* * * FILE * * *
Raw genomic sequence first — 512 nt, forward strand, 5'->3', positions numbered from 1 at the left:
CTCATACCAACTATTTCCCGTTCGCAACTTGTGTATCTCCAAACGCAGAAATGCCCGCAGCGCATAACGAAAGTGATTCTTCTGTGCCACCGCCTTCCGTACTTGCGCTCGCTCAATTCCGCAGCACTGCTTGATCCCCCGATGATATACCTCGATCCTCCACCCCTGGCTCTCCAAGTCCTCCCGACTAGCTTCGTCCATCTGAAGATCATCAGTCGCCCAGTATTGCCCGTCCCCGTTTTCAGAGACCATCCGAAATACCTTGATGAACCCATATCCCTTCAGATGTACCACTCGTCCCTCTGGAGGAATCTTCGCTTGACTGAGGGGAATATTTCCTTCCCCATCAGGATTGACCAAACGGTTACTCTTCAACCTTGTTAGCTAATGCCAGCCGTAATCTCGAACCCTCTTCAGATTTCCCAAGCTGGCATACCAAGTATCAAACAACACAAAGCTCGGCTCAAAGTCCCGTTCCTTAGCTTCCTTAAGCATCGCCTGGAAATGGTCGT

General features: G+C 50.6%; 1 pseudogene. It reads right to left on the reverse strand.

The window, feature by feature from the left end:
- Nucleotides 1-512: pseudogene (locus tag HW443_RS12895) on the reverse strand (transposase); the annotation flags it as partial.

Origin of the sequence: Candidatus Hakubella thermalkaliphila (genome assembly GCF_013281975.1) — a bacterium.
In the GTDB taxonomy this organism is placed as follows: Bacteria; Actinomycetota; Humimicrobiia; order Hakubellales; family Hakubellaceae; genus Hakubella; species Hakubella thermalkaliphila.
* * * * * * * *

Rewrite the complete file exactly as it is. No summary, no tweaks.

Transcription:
Raw genomic sequence first — 512 nt, forward strand, 5'->3', positions numbered from 1 at the left:
CTCATACCAACTATTTCCCGTTCGCAACTTGTGTATCTCCAAACGCAGAAATGCCCGCAGCGCATAACGAAAGTGATTCTTCTGTGCCACCGCCTTCCGTACTTGCGCTCGCTCAATTCCGCAGCACTGCTTGATCCCCCGATGATATACCTCGATCCTCCACCCCTGGCTCTCCAAGTCCTCCCGACTAGCTTCGTCCATCTGAAGATCATCAGTCGCCCAGTATTGCCCGTCCCCGTTTTCAGAGACCATCCGAAATACCTTGATGAACCCATATCCCTTCAGATGTACCACTCGTCCCTCTGGAGGAATCTTCGCTTGACTGAGGGGAATATTTCCTTCCCCATCAGGATTGACCAAACGGTTACTCTTCAACCTTGTTAGCTAATGCCAGCCGTAATCTCGAACCCTCTTCAGATTTCCCAAGCTGGCATACCAAGTATCAAACAACACAAAGCTCGGCTCAAAGTCCCGTTCCTTAGCTTCCTTAAGCATCGCCTGGAAATGGTCGT

General features: G+C 50.6%; 1 pseudogene. It reads right to left on the reverse strand.

The window, feature by feature from the left end:
- Nucleotides 1-512: pseudogene (locus tag HW443_RS12895) on the reverse strand (transposase); the annotation flags it as partial.

Origin of the sequence: Candidatus Hakubella thermalkaliphila (genome assembly GCF_013281975.1) — a bacterium.
In the GTDB taxonomy this organism is placed as follows: Bacteria; Actinomycetota; Humimicrobiia; order Hakubellales; family Hakubellaceae; genus Hakubella; species Hakubella thermalkaliphila.